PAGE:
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Brown allocates resources to deal with winter weather

Facilties Management confronts frozen pipes, parking difficulties, spends $330,000 on icy weather

Last week’s low temperatures and snowfall brought new challenges to Facilities Management and University Transportation. While the University closed Feb. 8 and students did not attend class, staff members and administrators came in to clear the snow and maintain University operations despite the cold.

Instead of ice or snow accumulation, the biggest issues posed by winter weather this year have been due to cold temperatures, which cause pipes and other devices to freeze, said Stephen Maiorisi, vice president for facilities management. When temperatures dropped below zero last week, air conditioners used to cool the servers in the data center of the Center for Information and Technology froze. Because of this malfunction, Facilities Management switched operations to the identical backup system in the Geology-Chemistry Research Building, Maiorisi said.

When the University closed Feb. 8 and all classes were cancelled, facilities workers arrived early to begin clearing parking lots and pedestrian paths for students, faculty members, staff members and visitors.

Whether the University is open or not, students must travel between their residence halls, dining halls and health services, Maiorisi said.

Maiorisi and his colleagues begin to prepare for winter storms as soon as they hear about them.

The day before a storm arrives, staff members spread sand and ice-melt pellets, which are stockpiled around campus before the start of the season.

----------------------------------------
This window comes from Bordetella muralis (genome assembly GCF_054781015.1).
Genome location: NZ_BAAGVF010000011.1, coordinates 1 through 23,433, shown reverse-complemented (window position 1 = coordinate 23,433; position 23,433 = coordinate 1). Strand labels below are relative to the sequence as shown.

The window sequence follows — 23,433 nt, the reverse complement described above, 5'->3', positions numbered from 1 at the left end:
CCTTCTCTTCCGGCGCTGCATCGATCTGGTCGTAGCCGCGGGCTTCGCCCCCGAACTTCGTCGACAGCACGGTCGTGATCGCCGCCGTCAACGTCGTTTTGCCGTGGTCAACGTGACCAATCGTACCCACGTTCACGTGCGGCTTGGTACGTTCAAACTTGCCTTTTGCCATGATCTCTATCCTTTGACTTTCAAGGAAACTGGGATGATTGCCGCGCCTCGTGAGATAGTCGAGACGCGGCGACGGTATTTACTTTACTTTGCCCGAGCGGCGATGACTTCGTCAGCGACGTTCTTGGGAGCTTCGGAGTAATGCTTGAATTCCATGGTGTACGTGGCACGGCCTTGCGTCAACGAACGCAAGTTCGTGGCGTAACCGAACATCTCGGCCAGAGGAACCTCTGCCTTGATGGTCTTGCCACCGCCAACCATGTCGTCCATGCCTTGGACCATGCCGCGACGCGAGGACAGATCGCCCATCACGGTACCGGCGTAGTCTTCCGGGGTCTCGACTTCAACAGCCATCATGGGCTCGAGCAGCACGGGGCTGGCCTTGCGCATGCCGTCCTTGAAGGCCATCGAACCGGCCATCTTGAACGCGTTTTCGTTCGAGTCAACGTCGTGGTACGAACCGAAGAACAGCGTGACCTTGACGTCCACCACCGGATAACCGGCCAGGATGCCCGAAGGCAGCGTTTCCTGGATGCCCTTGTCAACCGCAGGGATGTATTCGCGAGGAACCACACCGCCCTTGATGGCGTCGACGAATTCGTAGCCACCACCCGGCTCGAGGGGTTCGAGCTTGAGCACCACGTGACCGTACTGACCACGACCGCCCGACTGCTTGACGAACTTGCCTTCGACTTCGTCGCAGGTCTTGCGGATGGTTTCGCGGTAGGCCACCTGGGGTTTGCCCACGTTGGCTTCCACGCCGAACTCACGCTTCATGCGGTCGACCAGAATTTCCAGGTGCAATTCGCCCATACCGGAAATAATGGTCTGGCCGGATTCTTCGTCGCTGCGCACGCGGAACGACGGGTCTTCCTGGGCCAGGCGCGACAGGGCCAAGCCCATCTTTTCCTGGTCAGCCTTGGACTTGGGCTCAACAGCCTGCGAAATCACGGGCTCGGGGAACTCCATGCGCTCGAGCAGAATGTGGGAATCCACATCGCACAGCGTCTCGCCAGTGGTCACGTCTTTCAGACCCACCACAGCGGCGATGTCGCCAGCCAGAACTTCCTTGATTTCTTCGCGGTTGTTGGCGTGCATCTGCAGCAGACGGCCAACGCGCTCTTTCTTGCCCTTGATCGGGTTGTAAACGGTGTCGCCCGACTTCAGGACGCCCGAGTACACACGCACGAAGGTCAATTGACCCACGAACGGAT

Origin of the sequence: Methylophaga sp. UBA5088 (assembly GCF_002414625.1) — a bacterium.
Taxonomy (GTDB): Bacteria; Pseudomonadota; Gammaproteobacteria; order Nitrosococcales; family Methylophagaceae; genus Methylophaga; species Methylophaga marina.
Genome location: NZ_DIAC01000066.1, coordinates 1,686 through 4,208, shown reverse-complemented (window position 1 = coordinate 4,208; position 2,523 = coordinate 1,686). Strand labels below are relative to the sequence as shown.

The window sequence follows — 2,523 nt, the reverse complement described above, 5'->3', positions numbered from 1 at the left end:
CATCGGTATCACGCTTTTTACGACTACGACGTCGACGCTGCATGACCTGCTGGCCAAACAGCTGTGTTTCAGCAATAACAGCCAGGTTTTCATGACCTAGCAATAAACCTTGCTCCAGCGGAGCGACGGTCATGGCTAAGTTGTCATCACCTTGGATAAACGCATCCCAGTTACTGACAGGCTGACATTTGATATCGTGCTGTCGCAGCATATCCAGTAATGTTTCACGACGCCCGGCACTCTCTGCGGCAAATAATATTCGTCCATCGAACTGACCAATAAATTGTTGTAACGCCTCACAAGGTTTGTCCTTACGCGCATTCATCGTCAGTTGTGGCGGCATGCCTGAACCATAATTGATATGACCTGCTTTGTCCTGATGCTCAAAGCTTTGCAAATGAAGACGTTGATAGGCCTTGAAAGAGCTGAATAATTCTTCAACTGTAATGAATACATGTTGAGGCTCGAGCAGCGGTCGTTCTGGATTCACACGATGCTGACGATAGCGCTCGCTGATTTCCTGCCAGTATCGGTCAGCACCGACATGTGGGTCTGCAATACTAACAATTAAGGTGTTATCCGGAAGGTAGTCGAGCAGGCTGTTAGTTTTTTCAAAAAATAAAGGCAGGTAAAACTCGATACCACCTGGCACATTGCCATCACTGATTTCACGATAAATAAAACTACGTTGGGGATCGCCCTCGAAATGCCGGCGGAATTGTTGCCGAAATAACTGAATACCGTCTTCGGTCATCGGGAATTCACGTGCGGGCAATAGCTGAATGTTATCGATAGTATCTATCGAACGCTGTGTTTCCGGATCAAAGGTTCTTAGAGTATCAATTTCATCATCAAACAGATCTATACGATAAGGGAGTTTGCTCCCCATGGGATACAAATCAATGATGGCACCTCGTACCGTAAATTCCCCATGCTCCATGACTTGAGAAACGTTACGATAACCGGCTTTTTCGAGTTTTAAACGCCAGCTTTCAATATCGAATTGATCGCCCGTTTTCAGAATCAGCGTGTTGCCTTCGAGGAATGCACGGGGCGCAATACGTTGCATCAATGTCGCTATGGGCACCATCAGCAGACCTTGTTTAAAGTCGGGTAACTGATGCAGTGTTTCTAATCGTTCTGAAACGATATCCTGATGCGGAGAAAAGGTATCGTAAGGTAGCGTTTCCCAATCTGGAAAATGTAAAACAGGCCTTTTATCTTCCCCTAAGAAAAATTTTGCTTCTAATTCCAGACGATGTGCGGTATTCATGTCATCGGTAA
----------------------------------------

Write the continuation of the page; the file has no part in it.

Depending on when the weather is expected to hit, workers may be instructed to come in early. If the University is closed, only the staff members specifically needed are asked to work, and the rest stay home.

Staffing decisions such as these affect the snow removal expenditures due to the cost of paying workers overtime.

Even if the University is open, staff members working longer than their normal shifts are paid overtime, Maiorisi said. When the University is closed, those asked to come in earn twice the pay normally received when working under normal conditions, according to the University’s Facilities Management collective bargaining agreement.

The University’s shuttle services also continue to serve community members in inclement winter weather.

When snow results in a parking ban, and the University is still open, the stadium parking lot and Lot 2 on Hope Street open to Brown community members, and shuttles drive community members from their cars to the Brown Office Building and back.

On days when the University is closed, the daytime shuttle  does not run, said Carleia Lighty, director of transportation and Brown card services. But depending on the progression of the weather throughout the day, transportation services tries to run the evening shuttle from 5 p.m. to 3 a.m.

Any other decisions to shut down are left to First Transit, the vendor that provides the University’s shuttle services. If First Transit determines that the roads are getting too bad for safe driving, they notify Lighty, who sends out a notice an hour before service shuts down to give students a chance to get the transportation they need, Lightly added.

“They try to stay out an additional half an hour to make sure people are not stranded or stuck at the shuttle stops,” she said. “We try really hard to not leave folks without transportation.”

All costs associated with the shuttle services are part of the University’s contract costs with First Transit. If a shuttle is damaged in an accident due to icy roads or other factors, there is no cost to Brown, Lighty said.

Despite the recent storm, Maiorisi expects that facilities will not exceed its winter weather budget of $330,000 for the year “because it’s been a fairly normal winter, even on the mild side.” This is in contrast with the 2014-15 winter, when the University spent $670,000 on snow removal.

Maiorisi noted that, though the total amount spent on snow removal varies from year to year, the University consistently spends around $7,000 per inch of snowfall.


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